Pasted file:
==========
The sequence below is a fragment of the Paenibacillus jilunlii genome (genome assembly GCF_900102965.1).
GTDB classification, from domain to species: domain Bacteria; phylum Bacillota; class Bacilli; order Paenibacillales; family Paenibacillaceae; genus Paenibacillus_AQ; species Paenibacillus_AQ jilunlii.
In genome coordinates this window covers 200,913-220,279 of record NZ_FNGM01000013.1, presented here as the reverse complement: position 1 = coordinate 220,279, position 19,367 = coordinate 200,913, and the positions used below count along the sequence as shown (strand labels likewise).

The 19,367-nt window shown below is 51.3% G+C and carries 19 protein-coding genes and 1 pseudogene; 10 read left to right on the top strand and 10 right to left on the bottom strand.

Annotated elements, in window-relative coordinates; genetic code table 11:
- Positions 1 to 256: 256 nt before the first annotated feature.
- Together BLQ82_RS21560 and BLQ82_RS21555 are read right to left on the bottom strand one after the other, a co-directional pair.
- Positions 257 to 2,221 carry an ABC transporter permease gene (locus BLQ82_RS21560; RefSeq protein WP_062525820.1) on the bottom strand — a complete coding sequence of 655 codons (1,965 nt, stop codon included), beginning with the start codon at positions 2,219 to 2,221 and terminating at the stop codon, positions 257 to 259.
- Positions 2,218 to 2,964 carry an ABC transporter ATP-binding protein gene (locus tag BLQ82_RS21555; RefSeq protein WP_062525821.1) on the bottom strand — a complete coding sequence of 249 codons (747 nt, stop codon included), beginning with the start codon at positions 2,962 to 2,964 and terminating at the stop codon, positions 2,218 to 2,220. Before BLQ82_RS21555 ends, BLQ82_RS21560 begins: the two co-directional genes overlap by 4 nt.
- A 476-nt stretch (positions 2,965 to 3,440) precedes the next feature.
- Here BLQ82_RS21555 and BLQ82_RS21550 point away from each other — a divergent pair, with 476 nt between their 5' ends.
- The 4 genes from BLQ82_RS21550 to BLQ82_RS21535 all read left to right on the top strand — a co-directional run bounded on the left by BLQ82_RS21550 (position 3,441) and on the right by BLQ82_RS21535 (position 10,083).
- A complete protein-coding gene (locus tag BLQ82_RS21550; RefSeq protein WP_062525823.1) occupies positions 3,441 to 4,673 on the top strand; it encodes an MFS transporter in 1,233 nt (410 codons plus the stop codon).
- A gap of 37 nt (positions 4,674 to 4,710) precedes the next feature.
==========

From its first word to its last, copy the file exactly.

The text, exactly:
The sequence below is a fragment of the Paenibacillus jilunlii genome (genome assembly GCF_900102965.1).
GTDB classification, from domain to species: domain Bacteria; phylum Bacillota; class Bacilli; order Paenibacillales; family Paenibacillaceae; genus Paenibacillus_AQ; species Paenibacillus_AQ jilunlii.
In genome coordinates this window covers 200,913-220,279 of record NZ_FNGM01000013.1, presented here as the reverse complement: position 1 = coordinate 220,279, position 19,367 = coordinate 200,913, and the positions used below count along the sequence as shown (strand labels likewise).

The 19,367-nt window shown below is 51.3% G+C and carries 19 protein-coding genes and 1 pseudogene; 10 read left to right on the top strand and 10 right to left on the bottom strand.

Annotated elements, in window-relative coordinates; genetic code table 11:
- Positions 1 to 256: 256 nt before the first annotated feature.
- Together BLQ82_RS21560 and BLQ82_RS21555 are read right to left on the bottom strand one after the other, a co-directional pair.
- Positions 257 to 2,221 carry an ABC transporter permease gene (locus BLQ82_RS21560; RefSeq protein WP_062525820.1) on the bottom strand — a complete coding sequence of 655 codons (1,965 nt, stop codon included), beginning with the start codon at positions 2,219 to 2,221 and terminating at the stop codon, positions 257 to 259.
- Positions 2,218 to 2,964 carry an ABC transporter ATP-binding protein gene (locus tag BLQ82_RS21555; RefSeq protein WP_062525821.1) on the bottom strand — a complete coding sequence of 249 codons (747 nt, stop codon included), beginning with the start codon at positions 2,962 to 2,964 and terminating at the stop codon, positions 2,218 to 2,220. Before BLQ82_RS21555 ends, BLQ82_RS21560 begins: the two co-directional genes overlap by 4 nt.
- A 476-nt stretch (positions 2,965 to 3,440) precedes the next feature.
- Here BLQ82_RS21555 and BLQ82_RS21550 point away from each other — a divergent pair, with 476 nt between their 5' ends.
- The 4 genes from BLQ82_RS21550 to BLQ82_RS21535 all read left to right on the top strand — a co-directional run bounded on the left by BLQ82_RS21550 (position 3,441) and on the right by BLQ82_RS21535 (position 10,083).
- A complete protein-coding gene (locus tag BLQ82_RS21550; RefSeq protein WP_062525823.1) occupies positions 3,441 to 4,673 on the top strand; it encodes an MFS transporter in 1,233 nt (410 codons plus the stop codon).
- A gap of 37 nt (positions 4,674 to 4,710) precedes the next feature.